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Thursday, 24 March 1994
Page: 2283

Senator VANSTONE (8.29 p.m.) —There are two points worth making. Firstly, it should be satisfactory that people who can issue warrants face to face are the same people who can issue those warrants over the phone. I do not think we need to draw a distinction in that respect. We were initially very attracted to, and we canvassed amongst ourselves, the notion that it should only be a magistrate who can issue these warrants. But when we had a committee hearing, I discovered that in New South Wales—quite unbeknownst to me; it possibly was known by Senator Spindler before then, I do not know—there are specially trained, authorised JPs. Is that the minister's understanding of what they are called?

Senator Bolkus —Court-employed authorised JPs.

Senator VANSTONE —In any event, suffice it to say, different states have different entitlements for people who can issue these warrants with respect to the state laws. It seems sensible to try to keep some sort of commonality as to who can do this. Therefore, it seems appropriate to follow what is in the bill and say, `If you can do it for state legislation, you can do it for the purposes of this legislation'. The argument of having the same people empowered to do the warrants for both state and federal matters is more powerful than the argument that we ought to empower just magistrates to do this.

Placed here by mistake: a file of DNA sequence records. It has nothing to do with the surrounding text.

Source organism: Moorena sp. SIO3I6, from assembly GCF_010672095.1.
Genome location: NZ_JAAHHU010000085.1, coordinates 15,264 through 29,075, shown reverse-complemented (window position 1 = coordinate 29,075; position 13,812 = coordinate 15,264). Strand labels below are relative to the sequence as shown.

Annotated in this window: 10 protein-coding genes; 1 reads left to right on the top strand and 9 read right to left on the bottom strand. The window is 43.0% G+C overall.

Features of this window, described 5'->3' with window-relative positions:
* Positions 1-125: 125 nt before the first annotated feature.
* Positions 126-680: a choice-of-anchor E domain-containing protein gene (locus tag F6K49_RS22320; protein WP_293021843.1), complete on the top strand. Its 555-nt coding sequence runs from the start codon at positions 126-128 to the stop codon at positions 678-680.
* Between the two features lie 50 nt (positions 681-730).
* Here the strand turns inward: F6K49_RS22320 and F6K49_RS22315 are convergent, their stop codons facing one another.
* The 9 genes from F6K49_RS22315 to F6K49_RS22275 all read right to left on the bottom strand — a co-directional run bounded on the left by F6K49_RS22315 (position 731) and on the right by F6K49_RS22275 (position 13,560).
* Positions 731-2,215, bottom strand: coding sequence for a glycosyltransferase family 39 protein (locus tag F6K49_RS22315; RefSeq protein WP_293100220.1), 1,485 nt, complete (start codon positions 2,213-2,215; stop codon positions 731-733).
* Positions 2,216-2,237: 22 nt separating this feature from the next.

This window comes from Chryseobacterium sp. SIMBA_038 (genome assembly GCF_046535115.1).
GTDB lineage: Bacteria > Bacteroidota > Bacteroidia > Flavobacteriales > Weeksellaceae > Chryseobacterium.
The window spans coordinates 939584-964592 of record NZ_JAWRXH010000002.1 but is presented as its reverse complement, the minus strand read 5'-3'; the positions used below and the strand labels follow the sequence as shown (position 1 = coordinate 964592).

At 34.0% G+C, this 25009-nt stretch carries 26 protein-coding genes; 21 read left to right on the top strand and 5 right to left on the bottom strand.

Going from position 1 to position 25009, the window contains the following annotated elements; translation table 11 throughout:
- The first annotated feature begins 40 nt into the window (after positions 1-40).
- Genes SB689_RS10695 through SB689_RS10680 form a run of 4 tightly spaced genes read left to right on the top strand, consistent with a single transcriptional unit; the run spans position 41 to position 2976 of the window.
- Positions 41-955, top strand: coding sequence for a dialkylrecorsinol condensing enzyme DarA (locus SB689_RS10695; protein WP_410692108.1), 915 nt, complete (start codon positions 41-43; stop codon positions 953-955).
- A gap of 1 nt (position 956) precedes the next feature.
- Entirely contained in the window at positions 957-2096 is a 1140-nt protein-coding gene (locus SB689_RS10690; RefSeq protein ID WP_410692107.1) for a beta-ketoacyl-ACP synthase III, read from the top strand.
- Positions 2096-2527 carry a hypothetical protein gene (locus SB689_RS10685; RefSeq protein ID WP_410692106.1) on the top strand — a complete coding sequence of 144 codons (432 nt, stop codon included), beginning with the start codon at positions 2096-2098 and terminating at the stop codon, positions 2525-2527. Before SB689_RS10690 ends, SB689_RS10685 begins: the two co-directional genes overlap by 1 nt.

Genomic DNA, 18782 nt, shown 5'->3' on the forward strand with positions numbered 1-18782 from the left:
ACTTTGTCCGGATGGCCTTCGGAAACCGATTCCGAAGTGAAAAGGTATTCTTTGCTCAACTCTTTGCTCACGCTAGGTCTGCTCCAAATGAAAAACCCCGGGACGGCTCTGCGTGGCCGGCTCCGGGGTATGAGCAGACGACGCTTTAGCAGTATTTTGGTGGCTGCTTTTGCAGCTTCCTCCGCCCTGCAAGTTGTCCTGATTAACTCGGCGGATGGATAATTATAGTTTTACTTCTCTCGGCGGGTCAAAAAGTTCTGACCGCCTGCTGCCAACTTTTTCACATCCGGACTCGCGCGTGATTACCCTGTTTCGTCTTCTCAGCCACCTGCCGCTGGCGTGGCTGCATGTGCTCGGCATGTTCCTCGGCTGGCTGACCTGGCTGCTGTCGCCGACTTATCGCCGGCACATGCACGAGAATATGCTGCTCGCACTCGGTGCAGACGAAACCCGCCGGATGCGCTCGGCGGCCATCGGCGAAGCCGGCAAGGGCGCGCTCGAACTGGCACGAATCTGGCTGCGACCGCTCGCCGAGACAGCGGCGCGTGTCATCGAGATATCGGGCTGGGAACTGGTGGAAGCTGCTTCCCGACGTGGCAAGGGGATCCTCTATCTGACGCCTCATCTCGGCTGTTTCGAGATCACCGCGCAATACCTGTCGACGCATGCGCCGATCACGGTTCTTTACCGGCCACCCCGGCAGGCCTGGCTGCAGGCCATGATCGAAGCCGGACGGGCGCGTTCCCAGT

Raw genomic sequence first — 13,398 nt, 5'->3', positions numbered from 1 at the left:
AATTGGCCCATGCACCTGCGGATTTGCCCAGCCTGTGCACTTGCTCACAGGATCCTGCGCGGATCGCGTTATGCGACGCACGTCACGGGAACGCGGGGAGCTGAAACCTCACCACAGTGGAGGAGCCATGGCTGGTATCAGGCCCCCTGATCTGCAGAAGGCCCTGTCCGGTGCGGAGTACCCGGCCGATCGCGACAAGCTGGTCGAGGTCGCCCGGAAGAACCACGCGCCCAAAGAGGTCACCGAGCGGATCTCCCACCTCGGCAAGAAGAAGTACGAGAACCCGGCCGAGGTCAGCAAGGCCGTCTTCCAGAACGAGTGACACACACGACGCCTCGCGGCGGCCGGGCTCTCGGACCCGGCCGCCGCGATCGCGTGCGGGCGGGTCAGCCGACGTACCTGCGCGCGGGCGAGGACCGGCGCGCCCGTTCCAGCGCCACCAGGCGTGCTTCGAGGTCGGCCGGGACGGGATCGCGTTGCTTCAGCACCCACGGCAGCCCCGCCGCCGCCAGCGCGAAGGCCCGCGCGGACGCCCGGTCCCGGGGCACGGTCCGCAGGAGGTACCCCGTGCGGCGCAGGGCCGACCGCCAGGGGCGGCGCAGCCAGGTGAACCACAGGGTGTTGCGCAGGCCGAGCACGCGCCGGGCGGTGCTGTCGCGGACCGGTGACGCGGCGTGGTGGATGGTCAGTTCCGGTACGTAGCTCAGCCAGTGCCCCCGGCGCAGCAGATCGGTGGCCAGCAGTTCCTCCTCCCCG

One of the reasons for going through this bill quite extensively, as it relates to some of the Democrat amendments, is to look at what the situation is in the states and whether we think it is smart to have this bill applying such distinctly different provisions. We decided in the end that it was not. It would be too much of an imposition on the states to demand that, just for the purposes of federal warrants, there should be a different category of people. We are advised by the government that over 700 federal warrants are issued in New South Wales each year. If the states were not entitled to use these court-appointed authorised JPs who are trained to understand the issues that have to be considered in issuing warrants, this would be quite a substantial imposition on them. Seven hundred warrants are quite a lot.

Senator Spindler —Two per day.

Senator VANSTONE —Two a day. It keeps adding up. Warrants generally are not issued on Saturdays and Sundays. I know this bill relates to the AFP, but it also relates to the state police. It is fair to say that those to whom we can go to get a warrant for state matters are the same people we can go to for federal matters. That is the sensible way to proceed.